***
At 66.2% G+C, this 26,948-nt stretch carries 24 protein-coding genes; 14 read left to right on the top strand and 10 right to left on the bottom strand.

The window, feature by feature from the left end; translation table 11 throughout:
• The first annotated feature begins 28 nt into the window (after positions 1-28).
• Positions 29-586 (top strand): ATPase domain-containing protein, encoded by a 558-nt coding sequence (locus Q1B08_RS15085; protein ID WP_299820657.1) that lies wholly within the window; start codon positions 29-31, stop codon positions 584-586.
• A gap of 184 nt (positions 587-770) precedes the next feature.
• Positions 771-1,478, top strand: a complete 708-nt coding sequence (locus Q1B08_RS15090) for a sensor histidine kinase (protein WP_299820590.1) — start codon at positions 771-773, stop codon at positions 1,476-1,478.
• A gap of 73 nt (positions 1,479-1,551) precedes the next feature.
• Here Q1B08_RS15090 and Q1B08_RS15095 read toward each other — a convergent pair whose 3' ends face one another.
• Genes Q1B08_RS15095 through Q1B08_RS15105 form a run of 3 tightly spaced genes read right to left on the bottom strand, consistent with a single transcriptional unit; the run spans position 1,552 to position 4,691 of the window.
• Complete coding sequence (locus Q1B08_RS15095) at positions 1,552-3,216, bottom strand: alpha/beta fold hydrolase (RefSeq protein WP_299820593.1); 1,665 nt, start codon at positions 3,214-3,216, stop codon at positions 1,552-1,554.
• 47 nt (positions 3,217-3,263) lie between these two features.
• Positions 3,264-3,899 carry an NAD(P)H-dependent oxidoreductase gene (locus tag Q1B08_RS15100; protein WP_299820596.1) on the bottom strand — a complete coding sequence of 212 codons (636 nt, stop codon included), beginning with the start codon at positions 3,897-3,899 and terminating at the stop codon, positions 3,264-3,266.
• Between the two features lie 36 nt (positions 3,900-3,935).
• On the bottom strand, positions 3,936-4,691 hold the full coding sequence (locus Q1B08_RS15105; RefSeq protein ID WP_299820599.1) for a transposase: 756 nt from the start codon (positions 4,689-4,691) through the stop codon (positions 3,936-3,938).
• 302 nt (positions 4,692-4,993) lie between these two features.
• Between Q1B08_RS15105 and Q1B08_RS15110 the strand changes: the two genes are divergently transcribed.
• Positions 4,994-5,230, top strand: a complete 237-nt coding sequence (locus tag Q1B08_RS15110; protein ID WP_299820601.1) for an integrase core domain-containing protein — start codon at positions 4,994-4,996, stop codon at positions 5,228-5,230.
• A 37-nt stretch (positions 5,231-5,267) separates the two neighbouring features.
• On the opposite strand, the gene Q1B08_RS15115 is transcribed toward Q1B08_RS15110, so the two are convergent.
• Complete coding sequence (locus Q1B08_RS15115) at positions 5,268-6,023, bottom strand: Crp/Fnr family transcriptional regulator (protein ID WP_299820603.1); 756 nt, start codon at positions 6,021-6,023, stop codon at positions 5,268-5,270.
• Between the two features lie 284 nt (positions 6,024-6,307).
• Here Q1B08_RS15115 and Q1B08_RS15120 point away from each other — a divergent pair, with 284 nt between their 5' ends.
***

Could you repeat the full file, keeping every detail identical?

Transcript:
At 66.2% G+C, this 26,948-nt stretch carries 24 protein-coding genes; 14 read left to right on the top strand and 10 right to left on the bottom strand.

The window, feature by feature from the left end; translation table 11 throughout:
• The first annotated feature begins 28 nt into the window (after positions 1-28).
• Positions 29-586 (top strand): ATPase domain-containing protein, encoded by a 558-nt coding sequence (locus Q1B08_RS15085; protein ID WP_299820657.1) that lies wholly within the window; start codon positions 29-31, stop codon positions 584-586.
• A gap of 184 nt (positions 587-770) precedes the next feature.
• Positions 771-1,478, top strand: a complete 708-nt coding sequence (locus Q1B08_RS15090) for a sensor histidine kinase (protein WP_299820590.1) — start codon at positions 771-773, stop codon at positions 1,476-1,478.
• A gap of 73 nt (positions 1,479-1,551) precedes the next feature.
• Here Q1B08_RS15090 and Q1B08_RS15095 read toward each other — a convergent pair whose 3' ends face one another.
• Genes Q1B08_RS15095 through Q1B08_RS15105 form a run of 3 tightly spaced genes read right to left on the bottom strand, consistent with a single transcriptional unit; the run spans position 1,552 to position 4,691 of the window.
• Complete coding sequence (locus Q1B08_RS15095) at positions 1,552-3,216, bottom strand: alpha/beta fold hydrolase (RefSeq protein WP_299820593.1); 1,665 nt, start codon at positions 3,214-3,216, stop codon at positions 1,552-1,554.
• 47 nt (positions 3,217-3,263) lie between these two features.
• Positions 3,264-3,899 carry an NAD(P)H-dependent oxidoreductase gene (locus tag Q1B08_RS15100; protein WP_299820596.1) on the bottom strand — a complete coding sequence of 212 codons (636 nt, stop codon included), beginning with the start codon at positions 3,897-3,899 and terminating at the stop codon, positions 3,264-3,266.
• Between the two features lie 36 nt (positions 3,900-3,935).
• On the bottom strand, positions 3,936-4,691 hold the full coding sequence (locus Q1B08_RS15105; RefSeq protein ID WP_299820599.1) for a transposase: 756 nt from the start codon (positions 4,689-4,691) through the stop codon (positions 3,936-3,938).
• 302 nt (positions 4,692-4,993) lie between these two features.
• Between Q1B08_RS15105 and Q1B08_RS15110 the strand changes: the two genes are divergently transcribed.
• Positions 4,994-5,230, top strand: a complete 237-nt coding sequence (locus tag Q1B08_RS15110; protein ID WP_299820601.1) for an integrase core domain-containing protein — start codon at positions 4,994-4,996, stop codon at positions 5,228-5,230.
• A 37-nt stretch (positions 5,231-5,267) separates the two neighbouring features.
• On the opposite strand, the gene Q1B08_RS15115 is transcribed toward Q1B08_RS15110, so the two are convergent.
• Complete coding sequence (locus Q1B08_RS15115) at positions 5,268-6,023, bottom strand: Crp/Fnr family transcriptional regulator (protein ID WP_299820603.1); 756 nt, start codon at positions 6,021-6,023, stop codon at positions 5,268-5,270.
• Between the two features lie 284 nt (positions 6,024-6,307).
• Here Q1B08_RS15115 and Q1B08_RS15120 point away from each other — a divergent pair, with 284 nt between their 5' ends.